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Golems are an amalgam of several types of magically created constructs. They are tough, fearsome combatants with incredible defenses. Although they move like living creatures, they are merely animated objects, giving them several advantages and disadvantages in battle. As constructs, golems are innately immune to a number of attacks; among these are mind-altering, poison, sleep, paralysis, stunning, disease and death effects as well as most spells. They never tire, get confused or distracted and possess both low-light and darkvision. Because they are mindless, golems lack much in the way of creativity and initiative.
The creator of a Golem is typically a wizard or a cleric, both of whom have control over the creature. Due to the process involved in creating a Golem, in which an elemental from the Plane of earth is bound against its will into the Golem's body, the control of certain golems has a chance of being voided in proportion to the length of time that it is used in combat.
When a golem of a more expensive material is made - such as adamantine or mithral - it is originally made using a cheaper metal - usually iron - and then polymorphed, usually via a Wish spell.
Types of GolemsEdit
- Adamantine golem: Incredibly resilient golems that are frequently found in the Underdark, usually in the service of Drow, Duergar or Svirfneblin masters. Possibly one of the more powerful variants.
- Alchemical golem: Weighing 800lbs, these are composed from a single tough membrane in the shape of a humanoid and are filled with toxic liquids. 
- Brain golem: A creation of the mind flayers, these exist purely for the desires of the illithids and are unswayed from their goals. They appear as huge, burly humanoids with oversized brains for heads. In fact, the whole body is made up of brain tissue. Brain golems are more intelligent than other golems.
- Brass golem: Made of brass, these are created to fulfill one goal, set at the time of their creation, and wait with absolute patience until activated to perform this task.
- Cadaver golem: Misshapen constructs easily mistaken for flesh golems, but they are more intelligent and dangerous, capable of making use of the skills and abilities of those who contributed to its body. These creatures constantly seek out humanoids who boast talents that it wishes to possess.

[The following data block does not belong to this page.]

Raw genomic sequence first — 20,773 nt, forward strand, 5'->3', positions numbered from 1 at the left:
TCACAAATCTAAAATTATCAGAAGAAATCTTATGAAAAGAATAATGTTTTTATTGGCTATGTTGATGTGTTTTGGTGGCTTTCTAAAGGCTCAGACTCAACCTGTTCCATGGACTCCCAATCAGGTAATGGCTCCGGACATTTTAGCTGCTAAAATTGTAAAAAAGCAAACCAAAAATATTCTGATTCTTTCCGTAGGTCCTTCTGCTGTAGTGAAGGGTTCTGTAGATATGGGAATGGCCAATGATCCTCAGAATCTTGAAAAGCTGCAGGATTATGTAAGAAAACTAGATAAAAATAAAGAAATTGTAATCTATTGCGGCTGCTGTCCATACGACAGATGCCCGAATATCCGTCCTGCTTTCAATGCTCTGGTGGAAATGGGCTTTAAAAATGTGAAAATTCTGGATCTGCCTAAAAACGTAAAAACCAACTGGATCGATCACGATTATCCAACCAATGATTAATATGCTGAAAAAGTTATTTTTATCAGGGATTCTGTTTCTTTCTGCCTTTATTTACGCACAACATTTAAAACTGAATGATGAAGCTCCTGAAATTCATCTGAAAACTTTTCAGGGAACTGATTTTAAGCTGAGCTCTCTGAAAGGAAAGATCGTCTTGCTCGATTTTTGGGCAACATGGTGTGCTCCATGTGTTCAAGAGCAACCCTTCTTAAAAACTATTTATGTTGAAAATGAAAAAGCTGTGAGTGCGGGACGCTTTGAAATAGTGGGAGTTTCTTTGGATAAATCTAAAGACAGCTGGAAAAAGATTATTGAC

- Chain golem: Creatures of the Kytons made out of chains, these serve as bodyguards for devils and as guardians of unholy places. They are composed entirely of shifting chains that vary in size and shape.
- Clay golem: Clay golems are created by clerics. While in combat, there is a cumulative chance as the battle progresses that a the golem will be possessed by a chaotic evil spirit. If this happens, control over the golem is lost and it will attack the closest living creature.
- Coral golem: Resembling aquatic sea-creatures in shape, such as fish or crabs, these are made entirely of living coral. They are created by sea druids to guard threatened aquatic regions or to attack the ships of intruders.
- Crystal golem: Crystal golems are constructed from dagger-like shards of purple crystal and are surprisingly resilient given their fragile appearance. They can throw these crystals at their foes as missile weapons.
- Demonflesh golem: Demonstrating truly fiendish grafting of demonic body parts assembled into a vile whole. These bear superficial resemblance to flesh golems. Most are reasonably intelligent. The making of demonflesh golems has become close to a sport on some levels of the Nine Hells.
- Dragonbone Golem: Crafted from the skeletons of one or more dragons and wired together into a gruesome whole, these are easily mistaken for skeletal dragons or dracoliches. They wade into combat without hesitation as commanded by their creators.
- Dragonflesh golem: Made out of the remains of dead dragons, these creatures can remember more complicated commands than most golems can, but because they cannot think, they obey commands to the letter rather than evaluating the intent.
- Drakestone golem: Appearing as beautifully crafted statues of dragons, whose muscles look like rippling stone flesh when in motion. Their breath can petrify flesh.
- Equine golem: Golems shaped as heavy warhorses. They are faster and more agile than a regular golem, but less durable. They are crafted from thick hardwoods and an animating air elemental spirit.
- Flesh golem: These golems are created from human remains. If control over the Flesh Golem is lost, it goes berserk, attacking allies and enemies both.